An intended parent’s desire for a child — and a clinic’s motivation for success — means that surrogates are often expected to undergo multiple embryo transfer to increase the chance of pregnancy. Multi-fetal pregnancies have implications for the health of women and children. To reduce risks related to multiple births and avoid the need for “selective reduction,” intended parents can request one embryo transfer per cycle, as suggested by the U.S.-based National Perinatal Association, the World Health Organization, and other respected bodies.
Decisions about Remaining or Not Remaining Pregnant
It is crucial to respect a surrogate’s decisions related to her body and her pregnancy, including her decision either to terminate the pregnancy (and withdraw from the contract) or to see it through despite intended parents wanting otherwise. Thorough conversation in advance is critical so that both parties understand the implications and expectations attached to decisions that will be made or altered. This conversation must cover decision-making in the event of detected genetic conditions of a fetus.
Vaginal Births Versus Cesarean Sections
Surrogates should not be contractually required — or pressured — to undergo scheduled non-medically indicated cesarean sections. Delivery by cesarean section is often made a condition of surrogacy contracts to ease scheduling and maximize birth numbers at the clinic or to accommodate intended parents who wish to attend the birth of their child.
Cesarean sections can save lives when medically needed. However, they are invasive abdominal surgeries and present risks that are not associated with vaginal births. In addition, because many surrogates return to communities in which obstetrical care is limited or absent, they can be at serious risk during subsequent vaginal births after a cesarean delivery.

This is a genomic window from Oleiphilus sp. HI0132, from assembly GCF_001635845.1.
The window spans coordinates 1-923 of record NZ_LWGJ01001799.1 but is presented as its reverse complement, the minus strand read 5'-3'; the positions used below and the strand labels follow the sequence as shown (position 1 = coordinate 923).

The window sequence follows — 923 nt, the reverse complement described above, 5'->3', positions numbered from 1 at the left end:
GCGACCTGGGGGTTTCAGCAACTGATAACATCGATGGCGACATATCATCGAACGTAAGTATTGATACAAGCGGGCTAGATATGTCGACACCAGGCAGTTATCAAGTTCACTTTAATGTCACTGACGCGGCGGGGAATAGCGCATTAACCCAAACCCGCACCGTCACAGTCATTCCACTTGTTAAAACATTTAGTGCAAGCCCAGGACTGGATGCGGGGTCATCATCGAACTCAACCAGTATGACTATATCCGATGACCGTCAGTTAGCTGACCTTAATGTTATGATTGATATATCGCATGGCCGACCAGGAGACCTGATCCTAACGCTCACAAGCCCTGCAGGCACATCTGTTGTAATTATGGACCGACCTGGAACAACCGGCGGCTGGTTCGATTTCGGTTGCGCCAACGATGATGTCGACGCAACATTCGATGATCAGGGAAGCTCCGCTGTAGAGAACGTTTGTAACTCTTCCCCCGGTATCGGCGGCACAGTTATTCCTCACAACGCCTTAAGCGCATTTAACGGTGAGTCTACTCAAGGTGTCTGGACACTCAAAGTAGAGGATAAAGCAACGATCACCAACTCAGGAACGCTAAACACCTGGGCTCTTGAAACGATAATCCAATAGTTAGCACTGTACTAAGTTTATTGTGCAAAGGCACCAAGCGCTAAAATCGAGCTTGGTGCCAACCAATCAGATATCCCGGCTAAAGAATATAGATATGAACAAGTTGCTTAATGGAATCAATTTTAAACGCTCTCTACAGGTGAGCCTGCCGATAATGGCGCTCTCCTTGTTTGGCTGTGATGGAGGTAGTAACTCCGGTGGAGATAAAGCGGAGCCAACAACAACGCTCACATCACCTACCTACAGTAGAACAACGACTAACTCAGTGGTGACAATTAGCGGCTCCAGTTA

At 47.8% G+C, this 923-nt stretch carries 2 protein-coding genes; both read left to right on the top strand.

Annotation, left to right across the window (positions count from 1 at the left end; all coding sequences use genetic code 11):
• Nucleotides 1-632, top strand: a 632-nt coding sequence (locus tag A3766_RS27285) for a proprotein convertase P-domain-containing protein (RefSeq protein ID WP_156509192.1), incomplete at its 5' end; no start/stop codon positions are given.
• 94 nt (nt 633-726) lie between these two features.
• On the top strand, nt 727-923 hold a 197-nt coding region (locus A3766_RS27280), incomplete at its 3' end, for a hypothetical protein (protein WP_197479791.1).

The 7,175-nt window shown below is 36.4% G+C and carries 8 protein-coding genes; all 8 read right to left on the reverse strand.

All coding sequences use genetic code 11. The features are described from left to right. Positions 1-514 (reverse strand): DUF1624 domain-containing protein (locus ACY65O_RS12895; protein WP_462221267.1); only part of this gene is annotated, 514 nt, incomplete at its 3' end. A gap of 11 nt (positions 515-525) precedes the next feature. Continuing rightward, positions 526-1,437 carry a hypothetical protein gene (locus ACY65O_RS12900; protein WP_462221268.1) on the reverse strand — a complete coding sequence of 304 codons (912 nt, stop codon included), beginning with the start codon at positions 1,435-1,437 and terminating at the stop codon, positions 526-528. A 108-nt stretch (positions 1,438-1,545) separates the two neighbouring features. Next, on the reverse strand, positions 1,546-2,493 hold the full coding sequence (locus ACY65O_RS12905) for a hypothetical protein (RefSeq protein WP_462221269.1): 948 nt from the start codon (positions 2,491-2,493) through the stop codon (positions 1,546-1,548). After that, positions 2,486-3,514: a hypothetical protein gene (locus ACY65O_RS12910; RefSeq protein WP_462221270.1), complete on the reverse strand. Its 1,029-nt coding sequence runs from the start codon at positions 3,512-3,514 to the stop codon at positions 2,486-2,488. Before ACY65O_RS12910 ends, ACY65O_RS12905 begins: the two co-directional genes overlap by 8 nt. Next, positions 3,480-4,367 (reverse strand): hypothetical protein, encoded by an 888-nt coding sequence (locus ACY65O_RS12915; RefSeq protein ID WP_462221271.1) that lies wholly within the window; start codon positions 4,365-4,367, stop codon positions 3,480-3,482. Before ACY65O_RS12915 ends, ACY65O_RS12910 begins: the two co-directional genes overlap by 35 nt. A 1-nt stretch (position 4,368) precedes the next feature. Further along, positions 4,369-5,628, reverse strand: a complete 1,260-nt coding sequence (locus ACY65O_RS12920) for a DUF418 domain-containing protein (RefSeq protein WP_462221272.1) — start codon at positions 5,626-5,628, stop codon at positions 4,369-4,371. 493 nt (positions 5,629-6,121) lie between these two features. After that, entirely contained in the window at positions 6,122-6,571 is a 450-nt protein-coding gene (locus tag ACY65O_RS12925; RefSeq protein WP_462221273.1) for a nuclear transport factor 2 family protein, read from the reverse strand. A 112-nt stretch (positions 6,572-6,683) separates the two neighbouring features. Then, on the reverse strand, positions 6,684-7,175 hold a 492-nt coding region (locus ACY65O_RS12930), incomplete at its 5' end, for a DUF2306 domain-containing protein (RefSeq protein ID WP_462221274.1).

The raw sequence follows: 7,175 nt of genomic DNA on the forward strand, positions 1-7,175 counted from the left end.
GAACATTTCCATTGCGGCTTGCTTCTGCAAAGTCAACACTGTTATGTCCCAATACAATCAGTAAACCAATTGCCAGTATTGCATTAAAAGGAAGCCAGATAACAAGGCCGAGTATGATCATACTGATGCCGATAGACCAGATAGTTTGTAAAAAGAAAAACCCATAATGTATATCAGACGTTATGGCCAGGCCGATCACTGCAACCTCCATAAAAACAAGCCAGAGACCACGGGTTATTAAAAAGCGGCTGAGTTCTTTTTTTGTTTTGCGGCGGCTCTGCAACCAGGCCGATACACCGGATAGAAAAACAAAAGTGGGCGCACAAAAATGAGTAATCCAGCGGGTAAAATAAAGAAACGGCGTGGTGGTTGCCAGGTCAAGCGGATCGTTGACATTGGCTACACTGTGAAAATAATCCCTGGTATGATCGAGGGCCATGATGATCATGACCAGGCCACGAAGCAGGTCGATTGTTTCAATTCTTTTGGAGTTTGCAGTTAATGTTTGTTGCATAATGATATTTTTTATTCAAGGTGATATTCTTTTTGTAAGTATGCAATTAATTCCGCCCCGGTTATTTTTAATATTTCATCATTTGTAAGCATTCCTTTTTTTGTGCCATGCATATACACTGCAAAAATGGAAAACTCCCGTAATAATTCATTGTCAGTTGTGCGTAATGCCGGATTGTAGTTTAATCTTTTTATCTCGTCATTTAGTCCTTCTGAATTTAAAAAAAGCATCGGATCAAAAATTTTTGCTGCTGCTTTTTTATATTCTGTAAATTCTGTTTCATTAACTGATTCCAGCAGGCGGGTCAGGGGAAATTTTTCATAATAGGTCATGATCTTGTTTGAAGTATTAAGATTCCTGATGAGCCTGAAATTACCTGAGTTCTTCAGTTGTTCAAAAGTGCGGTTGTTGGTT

Postpartum Follow-Up and Care
Postpartum support seems the exception rather than the norm for surrogates. Free medical care for at least three months after a birth can help assess and manage risks. Psychological support services — to help recover from relinquishing a child, cope with lactation, re-assimilate with family, and resist any social stigmatization — are also important. It is recommended that intended parents include provisions for postpartum care in the contract, pay for services in advance and, if possible, follow up with the clinic or the surrogate.
Contracts and Informed Consent
Often, surrogates do not speak or are not conversant in the language in which the contract is written (generally English or the intended parent’s native language). In such cases, she signs the document and, by doing so, agrees to the contract conditions without actual informed consent. By insisting on bilingual contracts (in languages in which gestational mothers and intended parents are fluent) and the presence of an interpreter during all discussions, intended parents can take a significant step towards true informed consent.
Intended parents can play an important role in creating conditions to minimize health risks and safeguard human rights for surrogates, and hold clinics accountable for the quality of care they provide. They can insist that specific provisions be included in the contract to safeguard the health and rights of the surrogate.
See Surrogacy360’s tool Principles and Standards for Engaging in International Commercial Surrogacy for recommendations to intended parents on choosing a surrogacy arrangement that safeguards all parties.